QR Codes—In praise of the Gimmick
Differentiating your product can be one of the most important things you do to gain market share. But it’s not always possible to instill a real significant difference in your product especially when it’s well established in the market. Whoa to the company that dares change the recipe of their food. We all know what happened to Coke.
So companies often resort to gimmicks. Little twists meant to give customers a new reason to try an established product again. Distinctions without a difference. But before you dismiss them as meaningless, lets take a look at a few.
Here’s two classic examples:
Cash as a gift card. I have to give the guys who invented gift cards credit for exposing us consumers as a most gullible lot. Taking perfectly good cash, repackaging it into a limited-use and limited-time product, then convincing us we need it, has to be one of the most brilliant and long-lasting gimmicks ever invented.
When you think of it like this—You loan JCPenny $50 interest-free for an unspecified period of time. In return you get to buy their products at regular price for a limited period of time or lose the money you loaned them. Meanwhile, JCP earns interest off your $50— it’s incredible we fell for this. But we did. Props!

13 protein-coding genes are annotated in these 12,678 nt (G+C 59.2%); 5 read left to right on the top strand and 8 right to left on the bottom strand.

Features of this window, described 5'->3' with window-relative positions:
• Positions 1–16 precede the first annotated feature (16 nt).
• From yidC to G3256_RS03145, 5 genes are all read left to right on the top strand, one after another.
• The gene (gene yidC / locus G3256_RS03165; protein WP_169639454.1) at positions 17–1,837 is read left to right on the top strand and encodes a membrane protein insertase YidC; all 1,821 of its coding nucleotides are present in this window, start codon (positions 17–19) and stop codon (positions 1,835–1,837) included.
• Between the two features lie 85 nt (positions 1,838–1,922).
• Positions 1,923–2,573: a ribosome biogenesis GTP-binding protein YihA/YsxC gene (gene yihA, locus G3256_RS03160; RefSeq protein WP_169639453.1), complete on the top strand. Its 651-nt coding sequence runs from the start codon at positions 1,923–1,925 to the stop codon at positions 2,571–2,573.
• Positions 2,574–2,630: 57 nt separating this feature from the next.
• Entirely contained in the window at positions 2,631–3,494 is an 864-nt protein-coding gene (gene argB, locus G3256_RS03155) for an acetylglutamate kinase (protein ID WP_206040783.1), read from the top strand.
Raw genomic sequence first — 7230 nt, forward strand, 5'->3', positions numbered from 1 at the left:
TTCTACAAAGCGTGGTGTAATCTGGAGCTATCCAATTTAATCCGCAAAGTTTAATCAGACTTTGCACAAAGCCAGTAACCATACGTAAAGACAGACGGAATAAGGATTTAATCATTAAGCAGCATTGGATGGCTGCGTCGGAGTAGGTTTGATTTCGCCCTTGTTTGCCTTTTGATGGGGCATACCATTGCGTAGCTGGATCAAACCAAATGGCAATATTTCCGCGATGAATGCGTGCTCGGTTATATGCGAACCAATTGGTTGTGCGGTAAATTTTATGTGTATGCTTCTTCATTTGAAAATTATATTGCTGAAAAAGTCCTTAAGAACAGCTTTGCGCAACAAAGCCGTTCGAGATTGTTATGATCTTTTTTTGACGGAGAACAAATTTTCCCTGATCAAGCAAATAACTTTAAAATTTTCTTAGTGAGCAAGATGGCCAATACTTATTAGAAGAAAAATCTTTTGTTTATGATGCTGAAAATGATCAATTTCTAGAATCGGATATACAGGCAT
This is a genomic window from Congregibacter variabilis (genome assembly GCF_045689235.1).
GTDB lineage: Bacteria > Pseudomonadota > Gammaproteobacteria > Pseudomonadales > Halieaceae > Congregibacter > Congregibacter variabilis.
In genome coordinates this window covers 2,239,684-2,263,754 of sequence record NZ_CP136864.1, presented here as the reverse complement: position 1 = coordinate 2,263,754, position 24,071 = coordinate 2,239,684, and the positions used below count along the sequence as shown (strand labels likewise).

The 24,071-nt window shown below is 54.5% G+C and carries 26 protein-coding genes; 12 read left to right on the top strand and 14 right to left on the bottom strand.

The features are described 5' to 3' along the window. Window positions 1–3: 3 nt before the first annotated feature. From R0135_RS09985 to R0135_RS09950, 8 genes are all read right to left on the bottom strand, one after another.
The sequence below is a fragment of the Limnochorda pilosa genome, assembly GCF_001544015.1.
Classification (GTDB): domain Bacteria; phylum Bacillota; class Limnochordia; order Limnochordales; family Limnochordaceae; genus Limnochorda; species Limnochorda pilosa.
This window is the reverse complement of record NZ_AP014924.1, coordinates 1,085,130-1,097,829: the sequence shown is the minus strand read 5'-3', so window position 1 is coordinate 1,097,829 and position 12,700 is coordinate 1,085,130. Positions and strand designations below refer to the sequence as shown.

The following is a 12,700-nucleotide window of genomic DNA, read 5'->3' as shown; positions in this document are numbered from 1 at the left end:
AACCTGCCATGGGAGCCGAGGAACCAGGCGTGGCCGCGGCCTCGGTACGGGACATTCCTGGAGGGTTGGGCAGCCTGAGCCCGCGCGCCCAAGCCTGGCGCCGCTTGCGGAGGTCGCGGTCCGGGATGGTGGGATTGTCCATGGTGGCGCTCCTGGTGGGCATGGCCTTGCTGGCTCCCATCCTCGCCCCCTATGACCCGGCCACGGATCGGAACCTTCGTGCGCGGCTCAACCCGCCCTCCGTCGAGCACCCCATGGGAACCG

Bottled water. There was only Perrier when I was growing up. But soon Evian and others were plopping big plastic bottles of water in front of tennis stars and before you knew it, we were all paying for what used to be free. Later Pepsi dispensed with the natural spring gimmick altogether and convinced us to pay for pure tap water. Brilliant!
Here are three recent examples:
Sea Salt. I mean, this stuff was just laying on the beach! Gourmets have used it in their recipes for years, now big companies are trying to create a craze. Planters sprinkles it on its peanuts, and recently Campbell’s began putting it in its soup. Now Wendy’s puts it on its fries. Does it make a difference in the taste? I don’t know. I wouldn’t think so. But I’ll have to try it to find out.
Miller Lite’s “Vortex” bottle. Miller crafted a spiral within the neck of its beer bottle. This foams up the beer as it enters your mouth and gives it a different texture. At least that was my impression. Miller gives no clues as to its purpose but some speculate it makes the beer flow faster, causing you to drink more.
QR Codes. You bought that expensive smart phone with the camera inside and you need more reasons to justify the purchase. Enter QR codes. Just take a picture and you’re directed to a website. This is a great way to introduce your smart phone App for banking. Consider a campaign centered around it. Much easier than adding Sea Salt to your debit cards.